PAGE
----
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Publishing 101

Social media at a glance: for academics

There are dozens of social media platforms, each with a distinct personality and purpose, so it can be difficult to know which social media platforms are the most useful for academics to engage with. That’s why we’ve put together this how-to guide to help you decide which social media platforms are the best fit for […]

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Rome: Strategy of Empire

The history of Ancient Rome: a timeline

From Octavian’s victory at Actium to its traditional endpoint in the West, the Roman Empire lasted a solid 500 years—one-fifth of all recorded history. Embark on your own journey through the past with this informative timeline detailing major events within the Roman Empire.

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The neuroscience of consciousness by the Oxford Comment podcast

Looking into space: how astronomy and astrophysics are teaching us more than ever before [podcast]

On today’s episode of The Oxford Comment, we’re looking at what these recent discoveries mean to our understanding of the universe. Why should we all know about distant galaxies? How will this learning impact us? And what role will artificial intelligence and machine-learning play in the wider astronomy field in the coming years…

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The neuroscience of consciousness by the Oxford Comment podcast

Egyptology at the turn of the century [podcast]

On November 1, 1922 Egyptologist Howard Carter and his team of excavators began digging in a previously undisturbed plot of land in the Valley of the Kings. For decades, archaeologists had searched for the tomb of the Pharaoh Tutankhamun with no success, and that November was to be Carter’s final attempt to locate the lost treasures. What Carter ultimately discovered—the iconic sarcophagus, the mummy that inspired whispers of a curse, and the thousands of precious artifacts—would shape Egyptian politics, the field of archaeology, and how museums honor the past for years to come.

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Oxford Music

Ralph Vaughan Williams: preserving the publishing legacy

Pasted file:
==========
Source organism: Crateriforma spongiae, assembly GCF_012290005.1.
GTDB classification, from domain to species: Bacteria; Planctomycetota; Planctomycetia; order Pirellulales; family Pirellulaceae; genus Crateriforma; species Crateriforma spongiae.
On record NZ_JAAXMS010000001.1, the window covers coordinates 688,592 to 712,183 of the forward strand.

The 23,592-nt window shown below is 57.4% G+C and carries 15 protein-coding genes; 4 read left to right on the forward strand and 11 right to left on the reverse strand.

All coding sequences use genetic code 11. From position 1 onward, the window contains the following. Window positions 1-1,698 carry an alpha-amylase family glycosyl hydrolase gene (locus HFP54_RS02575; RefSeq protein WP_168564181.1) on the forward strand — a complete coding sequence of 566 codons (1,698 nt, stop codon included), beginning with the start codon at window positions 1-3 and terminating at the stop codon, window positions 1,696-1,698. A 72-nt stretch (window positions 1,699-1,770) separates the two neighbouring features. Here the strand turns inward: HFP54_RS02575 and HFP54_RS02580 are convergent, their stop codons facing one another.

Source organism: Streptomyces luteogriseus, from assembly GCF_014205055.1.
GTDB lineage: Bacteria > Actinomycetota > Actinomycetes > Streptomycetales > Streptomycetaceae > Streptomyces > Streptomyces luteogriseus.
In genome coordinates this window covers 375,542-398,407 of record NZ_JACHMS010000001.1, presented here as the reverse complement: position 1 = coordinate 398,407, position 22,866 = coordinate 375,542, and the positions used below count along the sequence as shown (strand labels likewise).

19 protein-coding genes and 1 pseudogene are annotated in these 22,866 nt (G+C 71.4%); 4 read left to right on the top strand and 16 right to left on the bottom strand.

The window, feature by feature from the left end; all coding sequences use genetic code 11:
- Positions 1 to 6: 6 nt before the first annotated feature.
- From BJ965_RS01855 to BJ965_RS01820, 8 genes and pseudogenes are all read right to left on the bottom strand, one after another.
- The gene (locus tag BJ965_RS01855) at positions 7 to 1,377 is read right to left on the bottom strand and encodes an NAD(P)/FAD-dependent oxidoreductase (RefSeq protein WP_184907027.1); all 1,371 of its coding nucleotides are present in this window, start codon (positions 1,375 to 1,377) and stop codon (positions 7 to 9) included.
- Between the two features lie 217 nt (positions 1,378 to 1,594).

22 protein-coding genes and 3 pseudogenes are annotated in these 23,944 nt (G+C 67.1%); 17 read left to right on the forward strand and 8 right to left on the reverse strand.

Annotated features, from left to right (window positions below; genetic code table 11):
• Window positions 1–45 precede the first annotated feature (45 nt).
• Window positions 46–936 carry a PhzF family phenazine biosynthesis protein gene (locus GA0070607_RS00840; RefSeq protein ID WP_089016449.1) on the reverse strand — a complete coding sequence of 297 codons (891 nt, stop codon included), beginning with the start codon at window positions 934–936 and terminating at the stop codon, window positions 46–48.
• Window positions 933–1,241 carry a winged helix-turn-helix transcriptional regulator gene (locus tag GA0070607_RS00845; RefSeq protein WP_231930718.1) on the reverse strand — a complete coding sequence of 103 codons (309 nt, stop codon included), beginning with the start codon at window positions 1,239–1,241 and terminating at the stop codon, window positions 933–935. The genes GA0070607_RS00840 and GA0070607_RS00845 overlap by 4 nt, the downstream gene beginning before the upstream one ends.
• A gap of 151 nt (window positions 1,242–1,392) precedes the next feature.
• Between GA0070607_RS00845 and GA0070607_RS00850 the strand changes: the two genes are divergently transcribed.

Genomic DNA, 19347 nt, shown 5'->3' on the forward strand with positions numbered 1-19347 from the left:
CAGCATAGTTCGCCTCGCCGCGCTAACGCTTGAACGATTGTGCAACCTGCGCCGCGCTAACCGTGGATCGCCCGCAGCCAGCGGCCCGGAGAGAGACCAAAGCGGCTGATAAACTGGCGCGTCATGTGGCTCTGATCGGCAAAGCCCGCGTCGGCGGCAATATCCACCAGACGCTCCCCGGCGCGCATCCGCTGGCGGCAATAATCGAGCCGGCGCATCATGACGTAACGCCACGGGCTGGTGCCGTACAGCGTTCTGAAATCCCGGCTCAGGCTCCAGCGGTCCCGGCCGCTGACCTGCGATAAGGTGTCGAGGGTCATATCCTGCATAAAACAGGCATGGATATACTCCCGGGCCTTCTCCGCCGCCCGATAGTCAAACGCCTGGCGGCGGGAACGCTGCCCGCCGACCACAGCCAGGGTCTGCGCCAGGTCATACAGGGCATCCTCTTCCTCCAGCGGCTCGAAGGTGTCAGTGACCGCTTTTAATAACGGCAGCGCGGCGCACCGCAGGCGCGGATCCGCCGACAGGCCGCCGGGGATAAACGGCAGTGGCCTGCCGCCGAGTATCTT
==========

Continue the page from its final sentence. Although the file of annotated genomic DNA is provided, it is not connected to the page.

In the Vaughan Williams’s 150th anniversary year, his primary publisher Oxford University Press are donating around 60 items to the British Library, to be preserved and made available to musicians and researchers. These items include artefacts from all stages in the publishing process, from conductor’s marked scores, copyist’s copies and handwritten notes by the composer. In this blog, Simon Wright highlights some interesting features amongst the titles being donated.

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Oxford Libraries

Which library should you visit? [Quiz]

Are you a lover of libraries or just looking for somewhere new to explore? Get some inspiration for your next trip by taking this short quiz and finding out which library you should visit!

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Trusts and Equitable Obligations

A life map of Equity and Trusts [interactive map]

Through our lives, the law of Equity and Trusts is very often working in the background. If a parent wants to provide for their child, she will need to set up a trust. If we fall in love and move in with a partner, the law of Equity and Trusts might control who owns the family home. When we get older and start to plan for death, Equity and Trusts controls the ways in which we can provide for our loved ones.

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The neuroscience of consciousness by the Oxford Comment podcast

The need for affordable and clean energy [podcast]

Check out Episode 75 of The Oxford Comment to hear from Martin J. Pasqualetti and Paul F, Meier on the need for affordable and clean energy, the history of energy in the US, and the dire implications of not changing our energy habits.

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Stars and Shadows: The Politics of Interracial Friendship from Jefferson to Obama

The politics of interracial friendship

There have been instances of interracial friendship even in the worst of times. Explore some of these noteworthy friendships, which have served as windows into the state of race relations in the United States.

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